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How you calibrate your brand’s globality is important: McCann Global CSO Suzanne Powers

Powers and Jitender Dabas, EVP - Planning, McCann India, share insights on how global brands navigate the world today

Shanta Saikia | Delhi | May 26, 2015

Suzanne-Powers-and-Jitender-Dabas Suzanne Powers and Jitender Dabas

‘The Truth About Global Brands’ is an extensive study by McCann Worldgroup that reveals new insights about how global brands navigate the world today and help to illuminate a clear path forward for marketers.

The India edition of the study was unveiled by Suzanne Powers, Global Chief Strategy Officer, McCann Worldgroup, and Jitender Dabas, EVP - Planning, McCann India, on May 21, 2015.

In an exclusive conversation with BestMediaInfo, Powers and Dabas talk about what it takes for global brands to continue being relevant as they travel to different markets and how local brands can successfully fulfil their global ambitions. Excerpts:

What are the findings in this report that have particularly surprised you?

Suzanne Powers: India is one of our best examples of one of the key tensions and opportunities that the study brings out, which is around extreme local pride, very rich local culture and also openness to learning from global. In India, it is less about embracing global brands and more about learning from global cultural pieces, people, etc. We have that in several of the markets, but India is the best example of that. One of the main findings of the study is how you balance those two things.

With the Modi Government, the stress has been on ‘Make in India’ and bringing back the national pride. Do you think this is in some way influencing the way brands are communicating to other markets?

Suzanne Powers: Yes, it’s interesting. The other thing that the study tracks are cultural influences – what markets have influence on other markets. And India is one of those markets that have incredible influence on China, for example. So we map these in cultural waves, you can see what markets influence other markets and you can start to decode why that is the case. We did another study called ‘Truth About Wellness’, where we of course saw the influence of India on other cultures because of all the aspects of wellness, but in this particular study we are seeing beyond that – it’s about brands, even the spirit and attitude, there is entrepreneurialism , innovation, etc.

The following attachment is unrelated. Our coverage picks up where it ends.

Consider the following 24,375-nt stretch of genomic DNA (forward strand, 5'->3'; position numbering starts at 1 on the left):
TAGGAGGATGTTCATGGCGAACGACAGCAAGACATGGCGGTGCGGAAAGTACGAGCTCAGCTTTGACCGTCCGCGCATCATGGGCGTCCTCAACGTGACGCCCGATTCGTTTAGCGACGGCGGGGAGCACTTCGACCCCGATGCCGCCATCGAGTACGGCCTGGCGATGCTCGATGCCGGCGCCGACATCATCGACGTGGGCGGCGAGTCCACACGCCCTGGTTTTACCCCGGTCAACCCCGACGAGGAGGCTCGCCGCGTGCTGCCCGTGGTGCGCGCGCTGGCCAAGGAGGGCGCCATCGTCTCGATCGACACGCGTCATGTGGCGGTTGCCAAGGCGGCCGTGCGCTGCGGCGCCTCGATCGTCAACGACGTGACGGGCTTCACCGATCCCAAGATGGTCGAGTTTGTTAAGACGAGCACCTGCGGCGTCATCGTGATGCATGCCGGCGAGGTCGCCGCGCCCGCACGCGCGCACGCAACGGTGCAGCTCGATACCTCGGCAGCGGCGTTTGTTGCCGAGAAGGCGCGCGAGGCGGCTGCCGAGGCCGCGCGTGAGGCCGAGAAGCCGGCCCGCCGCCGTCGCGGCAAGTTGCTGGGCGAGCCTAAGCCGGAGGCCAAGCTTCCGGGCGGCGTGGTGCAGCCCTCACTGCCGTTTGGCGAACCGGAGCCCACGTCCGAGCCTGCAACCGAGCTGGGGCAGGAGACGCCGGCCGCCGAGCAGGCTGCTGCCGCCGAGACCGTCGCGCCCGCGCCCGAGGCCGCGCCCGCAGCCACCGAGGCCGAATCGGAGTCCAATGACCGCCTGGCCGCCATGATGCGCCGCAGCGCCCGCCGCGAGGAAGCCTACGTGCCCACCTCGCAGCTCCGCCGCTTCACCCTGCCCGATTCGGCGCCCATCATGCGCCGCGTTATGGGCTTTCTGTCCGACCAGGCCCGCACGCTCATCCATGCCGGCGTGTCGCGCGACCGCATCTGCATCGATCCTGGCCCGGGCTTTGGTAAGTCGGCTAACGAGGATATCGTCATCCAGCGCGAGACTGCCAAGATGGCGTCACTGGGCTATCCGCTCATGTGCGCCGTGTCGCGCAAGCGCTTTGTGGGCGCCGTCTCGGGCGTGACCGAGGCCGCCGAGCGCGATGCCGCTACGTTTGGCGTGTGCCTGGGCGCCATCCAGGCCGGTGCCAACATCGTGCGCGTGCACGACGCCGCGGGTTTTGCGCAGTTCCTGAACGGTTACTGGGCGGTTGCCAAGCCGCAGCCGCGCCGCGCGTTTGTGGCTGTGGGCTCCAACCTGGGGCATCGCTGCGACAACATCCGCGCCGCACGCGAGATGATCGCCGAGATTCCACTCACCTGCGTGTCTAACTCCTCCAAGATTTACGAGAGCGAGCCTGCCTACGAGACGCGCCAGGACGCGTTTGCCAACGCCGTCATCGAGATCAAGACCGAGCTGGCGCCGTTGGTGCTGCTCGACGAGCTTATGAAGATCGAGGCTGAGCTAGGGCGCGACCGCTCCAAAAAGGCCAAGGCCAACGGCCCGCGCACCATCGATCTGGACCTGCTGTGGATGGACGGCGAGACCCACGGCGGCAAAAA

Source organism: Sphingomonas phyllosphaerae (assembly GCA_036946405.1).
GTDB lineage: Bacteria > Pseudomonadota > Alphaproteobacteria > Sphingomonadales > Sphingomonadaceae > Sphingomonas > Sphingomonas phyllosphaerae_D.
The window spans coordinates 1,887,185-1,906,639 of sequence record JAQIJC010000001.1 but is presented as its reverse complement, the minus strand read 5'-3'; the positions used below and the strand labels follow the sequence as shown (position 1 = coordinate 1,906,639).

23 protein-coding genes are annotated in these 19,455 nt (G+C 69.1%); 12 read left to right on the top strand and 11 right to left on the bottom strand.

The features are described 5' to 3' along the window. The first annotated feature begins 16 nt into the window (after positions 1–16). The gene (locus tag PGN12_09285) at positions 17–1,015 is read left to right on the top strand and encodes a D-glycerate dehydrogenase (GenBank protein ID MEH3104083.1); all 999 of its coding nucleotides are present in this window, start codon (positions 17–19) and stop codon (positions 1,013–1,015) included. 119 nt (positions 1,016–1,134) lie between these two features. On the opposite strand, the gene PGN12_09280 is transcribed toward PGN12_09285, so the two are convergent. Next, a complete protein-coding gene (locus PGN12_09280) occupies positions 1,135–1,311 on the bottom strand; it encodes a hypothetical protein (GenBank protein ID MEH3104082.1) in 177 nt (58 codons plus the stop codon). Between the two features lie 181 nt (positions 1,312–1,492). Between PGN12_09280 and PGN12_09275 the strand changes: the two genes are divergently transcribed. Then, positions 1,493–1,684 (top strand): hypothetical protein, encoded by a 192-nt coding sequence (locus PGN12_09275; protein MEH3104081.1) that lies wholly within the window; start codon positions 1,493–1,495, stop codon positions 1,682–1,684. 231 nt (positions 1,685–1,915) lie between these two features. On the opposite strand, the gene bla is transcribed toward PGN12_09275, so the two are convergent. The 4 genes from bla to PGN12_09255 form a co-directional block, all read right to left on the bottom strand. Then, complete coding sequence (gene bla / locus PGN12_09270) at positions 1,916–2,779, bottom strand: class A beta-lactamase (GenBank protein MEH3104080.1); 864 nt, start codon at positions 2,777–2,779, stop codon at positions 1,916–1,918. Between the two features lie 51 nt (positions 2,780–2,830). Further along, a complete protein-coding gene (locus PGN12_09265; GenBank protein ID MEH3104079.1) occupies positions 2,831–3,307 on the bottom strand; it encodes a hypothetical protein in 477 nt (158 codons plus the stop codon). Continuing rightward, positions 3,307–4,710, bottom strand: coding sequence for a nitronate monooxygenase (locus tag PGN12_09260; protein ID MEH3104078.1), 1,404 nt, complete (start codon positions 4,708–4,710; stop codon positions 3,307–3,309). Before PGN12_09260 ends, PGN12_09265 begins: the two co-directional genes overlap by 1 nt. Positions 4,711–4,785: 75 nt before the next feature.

We also did a really fun bit where we tracked different pieces of pop culture. Obviously, Bollywood is one of the things that travels beautifully. The inverse of that is a franchise called ‘The Walking Dead’, which is basically a zombie apocalypse type programming that travels almost as quickly as Bollywood. We’ve also looked at pop culture, books, movies, music just to understand where the local spots are but also what things travel outside of countries and why.

Have you also woven cricket into the study?

Suzanne Powers: We haven’t done sports and that’s something that we have missed. We should have done sports because it is very interesting and very huge.

How are the dynamics of brand communication changing in the digital era?

Suzanne Powers: Media has had a massive influence on how brand communication can change as has technology, so I bucket media and technology together. Even when a brand feels it is doing something local, it’s very quickly global with a quick little click. We talk to our clients a lot about truely understanding even if you think you are not a global brand, you probably are to a certain extent and how you calibrate that globality; how you go to market is very important. We have all types of brands, we have global brands that are in 60+ countries, we have local brands that have a desire to go to other markets. We have also looked through the study at the power of the country of origin. For example, beauty brands from Korea are doing amazingly well. Also, beauty brands from India are starting to have a real uprising. The push for more natural and organic beauty products is really a global phenomenon, so wherever people can get that from they are happy. And it takes away some of the old rules which were around facts like people trusted French beauty brands or they trusted fashion from different parts of the world. It’s a very different environment now, very open.